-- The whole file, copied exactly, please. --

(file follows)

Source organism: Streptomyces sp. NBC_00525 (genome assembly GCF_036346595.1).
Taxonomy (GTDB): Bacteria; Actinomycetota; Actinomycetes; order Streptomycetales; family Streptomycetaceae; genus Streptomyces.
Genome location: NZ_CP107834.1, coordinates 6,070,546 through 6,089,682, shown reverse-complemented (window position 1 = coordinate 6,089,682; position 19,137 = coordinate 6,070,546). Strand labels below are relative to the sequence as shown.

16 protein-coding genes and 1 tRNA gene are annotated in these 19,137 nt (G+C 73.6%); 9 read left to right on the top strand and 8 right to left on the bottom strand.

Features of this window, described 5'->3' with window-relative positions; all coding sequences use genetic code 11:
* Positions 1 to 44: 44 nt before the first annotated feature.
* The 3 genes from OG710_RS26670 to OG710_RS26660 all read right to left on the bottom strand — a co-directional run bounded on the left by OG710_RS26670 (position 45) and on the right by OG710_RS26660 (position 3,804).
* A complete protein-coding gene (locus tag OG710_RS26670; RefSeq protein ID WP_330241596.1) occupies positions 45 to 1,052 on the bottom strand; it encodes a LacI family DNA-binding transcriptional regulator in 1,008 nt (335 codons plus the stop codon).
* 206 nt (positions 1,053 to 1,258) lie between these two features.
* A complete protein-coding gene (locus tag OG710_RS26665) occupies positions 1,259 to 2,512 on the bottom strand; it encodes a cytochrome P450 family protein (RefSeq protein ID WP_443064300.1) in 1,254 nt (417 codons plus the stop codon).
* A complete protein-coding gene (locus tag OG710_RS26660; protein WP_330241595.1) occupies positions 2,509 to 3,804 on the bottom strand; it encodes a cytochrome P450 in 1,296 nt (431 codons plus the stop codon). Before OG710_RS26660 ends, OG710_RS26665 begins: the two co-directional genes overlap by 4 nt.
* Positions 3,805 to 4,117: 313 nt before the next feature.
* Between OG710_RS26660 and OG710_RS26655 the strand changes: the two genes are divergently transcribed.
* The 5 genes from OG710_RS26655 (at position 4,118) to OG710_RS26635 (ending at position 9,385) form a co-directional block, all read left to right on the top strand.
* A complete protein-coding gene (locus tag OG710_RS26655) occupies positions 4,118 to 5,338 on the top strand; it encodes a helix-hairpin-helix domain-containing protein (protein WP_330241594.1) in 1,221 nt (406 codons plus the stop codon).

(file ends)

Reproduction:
Source organism: Streptomyces sp. NBC_00525 (genome assembly GCF_036346595.1).
Taxonomy (GTDB): Bacteria; Actinomycetota; Actinomycetes; order Streptomycetales; family Streptomycetaceae; genus Streptomyces.
Genome location: NZ_CP107834.1, coordinates 6,070,546 through 6,089,682, shown reverse-complemented (window position 1 = coordinate 6,089,682; position 19,137 = coordinate 6,070,546). Strand labels below are relative to the sequence as shown.

16 protein-coding genes and 1 tRNA gene are annotated in these 19,137 nt (G+C 73.6%); 9 read left to right on the top strand and 8 right to left on the bottom strand.

Features of this window, described 5'->3' with window-relative positions; all coding sequences use genetic code 11:
* Positions 1 to 44: 44 nt before the first annotated feature.
* The 3 genes from OG710_RS26670 to OG710_RS26660 all read right to left on the bottom strand — a co-directional run bounded on the left by OG710_RS26670 (position 45) and on the right by OG710_RS26660 (position 3,804).
* A complete protein-coding gene (locus tag OG710_RS26670; RefSeq protein ID WP_330241596.1) occupies positions 45 to 1,052 on the bottom strand; it encodes a LacI family DNA-binding transcriptional regulator in 1,008 nt (335 codons plus the stop codon).
* 206 nt (positions 1,053 to 1,258) lie between these two features.
* A complete protein-coding gene (locus tag OG710_RS26665) occupies positions 1,259 to 2,512 on the bottom strand; it encodes a cytochrome P450 family protein (RefSeq protein ID WP_443064300.1) in 1,254 nt (417 codons plus the stop codon).
* A complete protein-coding gene (locus tag OG710_RS26660; protein WP_330241595.1) occupies positions 2,509 to 3,804 on the bottom strand; it encodes a cytochrome P450 in 1,296 nt (431 codons plus the stop codon). Before OG710_RS26660 ends, OG710_RS26665 begins: the two co-directional genes overlap by 4 nt.
* Positions 3,805 to 4,117: 313 nt before the next feature.
* Between OG710_RS26660 and OG710_RS26655 the strand changes: the two genes are divergently transcribed.
* The 5 genes from OG710_RS26655 (at position 4,118) to OG710_RS26635 (ending at position 9,385) form a co-directional block, all read left to right on the top strand.
* A complete protein-coding gene (locus tag OG710_RS26655) occupies positions 4,118 to 5,338 on the top strand; it encodes a helix-hairpin-helix domain-containing protein (protein WP_330241594.1) in 1,221 nt (406 codons plus the stop codon).